While roach baits generally do a pretty good job of attracting those pesky cockroaches, they also seem plenty enticing to a lot of puppers out there too.
Seeing as the primary goal of the baits is to, err, kill their intended audience, you’re completely justified to be worried if your dog ate Combat roach bait that you had lying around in the corners of your home.
Though you may not know it, dogs all over the world eat roach bait all the time.
Whether it’s Hot Shot, Maxforce, Fipronil or Raid, the fact remains that the traps usually contain something tasty such as sugar or other flavorings that make it a tasty target for canines as well as cockroaches.
Dogs naturally explore with their mouths, and insect bait stations that smell appetizing only pique their curiosity even more.
And while you may think that these baits contain highly toxic substances that will severely harm your pup, that luckily won’t be the case.
Most of the roach traps on the market today have a very high margin of safety for pets, and dogs would have to eat many, many traps before any poisoning could potentially occur. There’s nothing you really need to worry about if all your dog did was have a lick or a bite of the bait.
In fact, the primary worry if your dog ate a roach bait station would not be the poisons themselves, but the plastic casing that the substances come enclosed in.
If your dog happens to tear up and swallow some of these plastic pieces, it could result in choking or a stomach blockage- very lethal situations if not dealt with quickly.
If you do suspect an intestinal obstruction, the best course of action would be to take your pet to the vet immediately for urgent assessment and treatment.
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- What’s In Combat Roach Bait, Anyway?
- Will Combat Roach Bait Hurt My Dog? A Concealed Danger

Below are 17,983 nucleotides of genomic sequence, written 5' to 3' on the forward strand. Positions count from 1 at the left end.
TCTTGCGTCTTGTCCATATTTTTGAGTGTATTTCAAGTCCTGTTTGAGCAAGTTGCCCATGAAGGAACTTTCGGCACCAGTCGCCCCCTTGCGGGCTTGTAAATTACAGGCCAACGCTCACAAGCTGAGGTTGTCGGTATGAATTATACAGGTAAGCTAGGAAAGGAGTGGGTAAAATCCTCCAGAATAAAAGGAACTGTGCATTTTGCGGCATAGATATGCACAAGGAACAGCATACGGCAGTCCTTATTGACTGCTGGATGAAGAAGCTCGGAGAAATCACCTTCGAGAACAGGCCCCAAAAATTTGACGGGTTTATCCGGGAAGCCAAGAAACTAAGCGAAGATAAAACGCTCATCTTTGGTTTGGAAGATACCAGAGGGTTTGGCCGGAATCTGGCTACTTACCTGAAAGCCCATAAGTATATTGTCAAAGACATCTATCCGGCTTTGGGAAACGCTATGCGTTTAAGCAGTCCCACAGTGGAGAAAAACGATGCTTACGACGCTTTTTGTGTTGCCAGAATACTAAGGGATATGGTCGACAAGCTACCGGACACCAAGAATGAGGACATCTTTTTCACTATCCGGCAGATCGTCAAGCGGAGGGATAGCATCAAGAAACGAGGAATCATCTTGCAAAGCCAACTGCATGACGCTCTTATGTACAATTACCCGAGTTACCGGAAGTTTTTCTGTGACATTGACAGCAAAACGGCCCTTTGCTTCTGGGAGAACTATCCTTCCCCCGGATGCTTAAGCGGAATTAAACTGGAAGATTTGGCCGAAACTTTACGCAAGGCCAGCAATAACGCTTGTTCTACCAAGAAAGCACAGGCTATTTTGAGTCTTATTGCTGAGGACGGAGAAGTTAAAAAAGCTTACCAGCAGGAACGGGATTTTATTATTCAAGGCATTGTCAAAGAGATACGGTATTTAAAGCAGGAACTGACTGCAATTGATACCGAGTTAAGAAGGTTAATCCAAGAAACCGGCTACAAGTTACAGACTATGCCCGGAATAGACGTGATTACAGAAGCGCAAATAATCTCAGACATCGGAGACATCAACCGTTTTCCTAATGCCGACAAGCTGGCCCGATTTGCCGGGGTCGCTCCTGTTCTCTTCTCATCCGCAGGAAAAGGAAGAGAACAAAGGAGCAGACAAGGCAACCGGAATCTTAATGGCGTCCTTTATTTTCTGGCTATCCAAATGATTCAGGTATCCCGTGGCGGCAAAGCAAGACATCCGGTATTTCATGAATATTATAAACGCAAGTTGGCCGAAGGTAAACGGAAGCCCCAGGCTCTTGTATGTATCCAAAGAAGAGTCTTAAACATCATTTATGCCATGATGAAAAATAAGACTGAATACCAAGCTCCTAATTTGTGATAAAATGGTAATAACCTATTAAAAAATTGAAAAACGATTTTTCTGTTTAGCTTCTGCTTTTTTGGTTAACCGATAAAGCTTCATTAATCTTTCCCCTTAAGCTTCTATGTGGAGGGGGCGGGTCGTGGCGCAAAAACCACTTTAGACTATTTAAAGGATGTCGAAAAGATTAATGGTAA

- What Should I Do If My Dog Ate Combat Roach Gel Or Bait?
- How To Prevent Your Dog From Eating Combat Roach Bait In The Future
- In Summary
Combat uses one of two poisons for their roach baits depending on the specific product: Fipronil 0.05% or Hydramethylnon 2%. These are the only active ingredients in the formulation, as the rest of the bait is non-toxic and made of sugars and preservatives.
Both Hydramethylnon and Fipronil have very wide margins of safety and are generally safe to use around dogs.
Fipronil is not only found in roach bait stations, but also in canine flea and tick treatments. That should tell you a lot about its safety!
Fipronil works by over-exciting an insect’s central nervous system through inhibition of channels in nerve cells. It is more effective than hydramethylnon as an insecticide and kills cockroaches in a span of 6-24 hours.
Despite its lethality for insects and other invertebrates, it is much less toxic to mammals. Dogs and cats are able to tolerate fipronil very well, and the lethal dose for canines is 640mg per kilogram of bodyweight.
Neurotoxicity has been shown in studies to occur at doses of over 2mg/kg, with symptoms occurring after a few hours that include incoordination and loss of balance, hyperactivity, tremors, convulsions, muscle cramps and seizures.
Hydramethylnon is an insecticide that has a more delayed action, usually killing cockroaches in 2 to 4 days after being eaten. This is by design, as then the cockroach survives long enough to return to its colony and pass the poison to other cockroaches.
Hydramethylnon kills insects by stopping the energy production in their cells, causing them to become lethargic and uninterested in feeding.
Like fipronil, hydramethylnon has very low toxicity to dogs, with the lethal dosage measured at 28,000mg per kilogram of body weight.
Rats (not dogs) that were fed hydramethylnon in studies displayed symptoms such as excess salivation, decreased appetite, loss of balance, and decreased appetite and activity.